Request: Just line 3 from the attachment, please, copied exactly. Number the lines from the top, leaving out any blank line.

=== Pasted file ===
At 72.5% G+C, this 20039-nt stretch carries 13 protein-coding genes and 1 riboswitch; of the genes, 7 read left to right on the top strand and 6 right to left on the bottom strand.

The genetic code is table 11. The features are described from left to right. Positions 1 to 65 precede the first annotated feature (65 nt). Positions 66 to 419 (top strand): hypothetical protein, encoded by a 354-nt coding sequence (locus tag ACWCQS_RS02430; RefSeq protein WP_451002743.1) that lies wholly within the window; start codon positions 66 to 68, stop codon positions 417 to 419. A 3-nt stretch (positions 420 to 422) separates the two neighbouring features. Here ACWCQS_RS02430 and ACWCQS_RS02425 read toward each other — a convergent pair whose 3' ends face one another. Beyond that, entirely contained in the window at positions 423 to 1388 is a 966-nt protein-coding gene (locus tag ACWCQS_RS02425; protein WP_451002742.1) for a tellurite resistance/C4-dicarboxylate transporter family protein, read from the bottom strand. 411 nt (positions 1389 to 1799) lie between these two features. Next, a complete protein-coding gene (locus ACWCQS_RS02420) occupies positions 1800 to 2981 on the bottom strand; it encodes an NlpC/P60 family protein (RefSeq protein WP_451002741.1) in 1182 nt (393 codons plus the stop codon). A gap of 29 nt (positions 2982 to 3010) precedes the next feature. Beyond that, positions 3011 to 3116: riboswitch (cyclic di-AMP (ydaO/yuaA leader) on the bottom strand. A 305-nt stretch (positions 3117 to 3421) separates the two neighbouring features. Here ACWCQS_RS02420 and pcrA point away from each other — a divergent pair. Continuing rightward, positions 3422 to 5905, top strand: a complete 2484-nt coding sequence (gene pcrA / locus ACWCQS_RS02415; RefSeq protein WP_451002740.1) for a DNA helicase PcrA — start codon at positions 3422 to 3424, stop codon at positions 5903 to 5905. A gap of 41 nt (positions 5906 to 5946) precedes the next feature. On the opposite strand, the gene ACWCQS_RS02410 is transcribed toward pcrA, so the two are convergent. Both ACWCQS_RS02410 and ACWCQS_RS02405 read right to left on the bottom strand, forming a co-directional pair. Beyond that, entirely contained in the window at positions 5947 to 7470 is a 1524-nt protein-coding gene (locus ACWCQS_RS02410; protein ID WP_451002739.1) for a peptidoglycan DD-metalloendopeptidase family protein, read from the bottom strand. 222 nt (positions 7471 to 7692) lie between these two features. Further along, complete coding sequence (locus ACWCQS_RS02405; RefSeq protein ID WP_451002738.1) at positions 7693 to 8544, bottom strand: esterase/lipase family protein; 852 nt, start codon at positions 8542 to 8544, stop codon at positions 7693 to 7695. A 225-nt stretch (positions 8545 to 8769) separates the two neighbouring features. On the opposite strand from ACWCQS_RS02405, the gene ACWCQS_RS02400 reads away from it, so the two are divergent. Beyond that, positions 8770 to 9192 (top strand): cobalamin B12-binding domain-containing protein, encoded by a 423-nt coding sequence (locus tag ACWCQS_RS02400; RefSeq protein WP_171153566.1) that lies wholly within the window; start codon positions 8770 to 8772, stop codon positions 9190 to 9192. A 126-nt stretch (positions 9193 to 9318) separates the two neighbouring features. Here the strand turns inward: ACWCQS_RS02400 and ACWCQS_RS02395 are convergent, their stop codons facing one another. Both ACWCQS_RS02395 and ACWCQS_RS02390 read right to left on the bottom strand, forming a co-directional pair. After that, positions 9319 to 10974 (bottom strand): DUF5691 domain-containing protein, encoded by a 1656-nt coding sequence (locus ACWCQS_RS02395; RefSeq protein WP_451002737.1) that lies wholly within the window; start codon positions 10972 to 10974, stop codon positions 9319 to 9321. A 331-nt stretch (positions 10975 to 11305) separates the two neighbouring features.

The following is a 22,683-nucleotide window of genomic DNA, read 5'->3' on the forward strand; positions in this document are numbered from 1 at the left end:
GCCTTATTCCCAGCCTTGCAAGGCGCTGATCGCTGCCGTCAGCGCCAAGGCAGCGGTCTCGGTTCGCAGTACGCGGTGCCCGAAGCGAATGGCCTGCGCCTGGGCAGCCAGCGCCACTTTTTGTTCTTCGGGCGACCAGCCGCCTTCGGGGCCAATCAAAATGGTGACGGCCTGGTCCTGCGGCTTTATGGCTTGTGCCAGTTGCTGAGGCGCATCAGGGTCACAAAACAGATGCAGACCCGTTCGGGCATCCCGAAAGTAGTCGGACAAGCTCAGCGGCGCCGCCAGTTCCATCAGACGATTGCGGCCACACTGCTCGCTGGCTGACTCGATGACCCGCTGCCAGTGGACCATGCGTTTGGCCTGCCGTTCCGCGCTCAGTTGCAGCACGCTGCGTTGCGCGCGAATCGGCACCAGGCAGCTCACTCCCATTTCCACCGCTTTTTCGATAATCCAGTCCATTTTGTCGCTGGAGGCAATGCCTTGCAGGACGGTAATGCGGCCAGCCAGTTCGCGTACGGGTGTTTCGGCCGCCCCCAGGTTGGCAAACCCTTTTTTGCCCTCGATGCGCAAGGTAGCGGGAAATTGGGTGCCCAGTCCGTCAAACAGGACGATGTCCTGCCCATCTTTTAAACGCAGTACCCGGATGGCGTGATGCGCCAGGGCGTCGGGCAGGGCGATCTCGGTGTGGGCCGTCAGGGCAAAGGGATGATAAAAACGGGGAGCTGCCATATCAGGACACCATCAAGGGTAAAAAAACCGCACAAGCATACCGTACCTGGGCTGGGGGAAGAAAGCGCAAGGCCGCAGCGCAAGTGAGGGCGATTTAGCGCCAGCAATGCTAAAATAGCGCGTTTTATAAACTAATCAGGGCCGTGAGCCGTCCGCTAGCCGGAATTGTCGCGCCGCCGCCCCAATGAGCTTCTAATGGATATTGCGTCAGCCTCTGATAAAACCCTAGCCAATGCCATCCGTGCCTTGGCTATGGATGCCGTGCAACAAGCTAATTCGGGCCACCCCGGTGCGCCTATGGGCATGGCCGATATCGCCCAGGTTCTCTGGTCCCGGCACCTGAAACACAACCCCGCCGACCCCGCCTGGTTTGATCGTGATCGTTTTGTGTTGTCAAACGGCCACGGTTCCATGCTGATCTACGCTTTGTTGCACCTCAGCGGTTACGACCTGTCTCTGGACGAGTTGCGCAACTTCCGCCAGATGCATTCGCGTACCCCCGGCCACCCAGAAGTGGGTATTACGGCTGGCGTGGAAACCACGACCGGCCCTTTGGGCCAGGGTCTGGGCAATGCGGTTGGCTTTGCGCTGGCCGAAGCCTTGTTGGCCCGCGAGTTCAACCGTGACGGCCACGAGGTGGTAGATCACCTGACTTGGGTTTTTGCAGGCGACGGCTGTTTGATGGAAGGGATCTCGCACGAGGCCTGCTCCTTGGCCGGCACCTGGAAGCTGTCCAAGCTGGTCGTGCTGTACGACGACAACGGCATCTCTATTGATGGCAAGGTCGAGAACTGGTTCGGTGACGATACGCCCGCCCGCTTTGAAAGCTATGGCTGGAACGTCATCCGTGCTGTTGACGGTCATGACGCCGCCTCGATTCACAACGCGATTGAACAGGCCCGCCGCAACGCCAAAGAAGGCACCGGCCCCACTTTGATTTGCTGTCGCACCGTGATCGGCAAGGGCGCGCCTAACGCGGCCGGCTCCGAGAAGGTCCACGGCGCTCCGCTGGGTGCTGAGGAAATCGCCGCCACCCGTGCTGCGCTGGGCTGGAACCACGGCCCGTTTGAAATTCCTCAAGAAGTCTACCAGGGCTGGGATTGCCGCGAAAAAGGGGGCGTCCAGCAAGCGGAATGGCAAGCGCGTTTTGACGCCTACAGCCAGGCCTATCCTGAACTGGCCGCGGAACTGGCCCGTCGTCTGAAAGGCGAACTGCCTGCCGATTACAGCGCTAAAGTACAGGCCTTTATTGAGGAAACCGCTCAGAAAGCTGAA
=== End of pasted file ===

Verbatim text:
The following is a 22,683-nucleotide window of genomic DNA, read 5'->3' on the forward strand; positions in this document are numbered from 1 at the left end: